Pre-Game Franalysis, NIT Edition: Iowa vs. TCU

By Matthew Lundeen on March 18, 2017 at 12:49 pm
Jamie Dixon brings his new team to Carver-Hawkeye, as Iowa takes on TCU in the second round of the NIT on Sunday.
Denny Medley-USA TODAY Sports

Jamie Dixon brings his new team to Carver-Hawkeye, as Iowa takes on TCU in the second round of the NIT on Sunday.

Game Info

#1 Iowa (19-14, 10-8) vs. #4 TCU (20-15, 6-12)
Time: Sunday March 19th at 4:00 PM CT
Location: Carver-Hawkeye Arena
Tickets: University of Iowa
TV/Streaming: ESPN2/WatchESPN
Don't Forget: NIT Experimental Rules

Common Opponents

Iowa State
  • Iowa -- vs. Iowa State 78-64 W
  • TCU -- vs. Iowa State 84-77 W, at Iowa State 71-84 L, Big 12 Tournament 63-84 L

Note: All numbers are scaled so that zero is equal to the Division I average in each category. Anything higher than zero means that a team is better than average in that category. Meanwhile, anything less than zero means that a team is below average in that category. Lastly, I made a change this week, and adjusted the numbers for strength of schedule, which should make it so the four factors are more directly comparable than they were when Iowa played South Dakota.

On this side of the ball, we have the 45th ranked Kenpom ($) offense in the country vs. the 52nd ranked defense. The Hawkeyes are averaging 1.13 adjusted points per possession (PPP) this season, while the Horned Frogs are allowing 0.97. 

Jamie Dixon is in his first year at TCU, and his team's defense has been a real strength this season. Not only do Dixon's teams play at a slower pace on offense, but his defenses are also always very good at forcing other teams to slow down to a grinding halt, and this TCU team is no different. They are outstanding at limiting transition baskets, ranking 28th in the country in the lowest percentage of opponent shots taken within 10 seconds of the shot clock. That could prove to be an issue for Iowa, who relies pretty heavily on getting out and scoring quick baskets. If the Horned Frogs are able to prevent Iowa from running, Iowa's effective field goal percentage could really hinge on how well they run their half-court offense.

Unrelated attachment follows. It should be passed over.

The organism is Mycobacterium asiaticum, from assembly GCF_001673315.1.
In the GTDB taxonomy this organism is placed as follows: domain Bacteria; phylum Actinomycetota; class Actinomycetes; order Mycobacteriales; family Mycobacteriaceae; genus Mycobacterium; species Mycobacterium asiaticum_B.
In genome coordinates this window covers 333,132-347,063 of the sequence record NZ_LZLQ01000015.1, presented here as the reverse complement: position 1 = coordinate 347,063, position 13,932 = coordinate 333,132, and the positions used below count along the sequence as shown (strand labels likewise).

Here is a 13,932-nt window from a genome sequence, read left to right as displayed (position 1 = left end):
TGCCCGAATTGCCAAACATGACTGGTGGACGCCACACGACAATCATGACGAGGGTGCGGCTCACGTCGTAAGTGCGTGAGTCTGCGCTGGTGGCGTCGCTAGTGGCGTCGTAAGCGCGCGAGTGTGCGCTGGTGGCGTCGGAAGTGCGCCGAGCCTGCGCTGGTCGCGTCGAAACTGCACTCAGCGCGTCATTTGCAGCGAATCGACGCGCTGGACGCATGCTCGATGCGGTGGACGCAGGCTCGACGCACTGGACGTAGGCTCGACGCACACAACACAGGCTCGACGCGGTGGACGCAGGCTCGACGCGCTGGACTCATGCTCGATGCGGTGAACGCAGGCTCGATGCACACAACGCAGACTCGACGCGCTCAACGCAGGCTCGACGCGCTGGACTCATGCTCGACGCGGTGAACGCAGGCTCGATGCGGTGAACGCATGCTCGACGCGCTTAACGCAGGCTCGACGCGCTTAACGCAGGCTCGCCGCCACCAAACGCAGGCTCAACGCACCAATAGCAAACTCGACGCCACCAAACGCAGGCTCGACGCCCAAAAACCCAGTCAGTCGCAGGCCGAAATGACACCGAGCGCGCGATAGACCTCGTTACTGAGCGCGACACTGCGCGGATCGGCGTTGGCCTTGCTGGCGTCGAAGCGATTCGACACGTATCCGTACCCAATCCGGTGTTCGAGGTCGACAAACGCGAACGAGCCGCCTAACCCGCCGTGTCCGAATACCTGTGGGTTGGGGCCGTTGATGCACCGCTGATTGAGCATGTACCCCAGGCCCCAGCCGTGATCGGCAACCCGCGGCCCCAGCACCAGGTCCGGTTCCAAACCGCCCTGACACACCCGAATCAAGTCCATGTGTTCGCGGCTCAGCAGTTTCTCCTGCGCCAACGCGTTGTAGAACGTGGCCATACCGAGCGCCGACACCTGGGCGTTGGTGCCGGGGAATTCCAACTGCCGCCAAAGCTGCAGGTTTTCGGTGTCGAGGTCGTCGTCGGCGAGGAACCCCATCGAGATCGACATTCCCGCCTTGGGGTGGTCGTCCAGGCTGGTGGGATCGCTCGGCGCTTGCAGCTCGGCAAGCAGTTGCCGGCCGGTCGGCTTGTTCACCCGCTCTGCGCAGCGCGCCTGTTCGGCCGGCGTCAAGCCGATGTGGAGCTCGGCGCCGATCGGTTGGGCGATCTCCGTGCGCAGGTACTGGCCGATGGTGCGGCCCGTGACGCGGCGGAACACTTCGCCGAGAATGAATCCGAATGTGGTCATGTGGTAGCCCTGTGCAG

Furthermore, TCU's defense makes it difficult for their opponents to score inside. The 6'10" Vladimir Brodziansky -- the #20 shot-blocker in the country -- can erase just about anything around the rim.

Jamie Dixon's penchant for mixing in 2-3 and 3-2 zone defenses also has had some success confusing opponents at times this season and led to turnovers and steals at a higher than average rate. So not only may it be a challenge for Tyler Cook and Cordell Pemsl to get clean looks at the rim in this one, Iowa can't afford to be lazy or telegraph their entry passes because guys like Kenrich Williams are outstanding at taking the ball from the other team. 

Cook and Pemsl could have some success getting TCU's bench bigs in foul trouble, but Brodziansky will probably play at least 25+ minutes of this game and record minimal fouls. 

There are probably two areas where Iowa looks to have an advantage on offense. First, opponents have made 36% of their three-pointers against the Horned Frogs this season. The small problem with that, however, is that TCU's defense is 54th in the nation at limiting three-point attempts, so this issue hasn't always hurt them as much as it could. Still, if Jordan Bohannon and Peter Jok can have big games, that would go a long way toward winning this game. And if someone like Isaiah Moss, Brady Ellingson, or Nicholas Baer wanted to step their game up from three-point range that would also help immensely.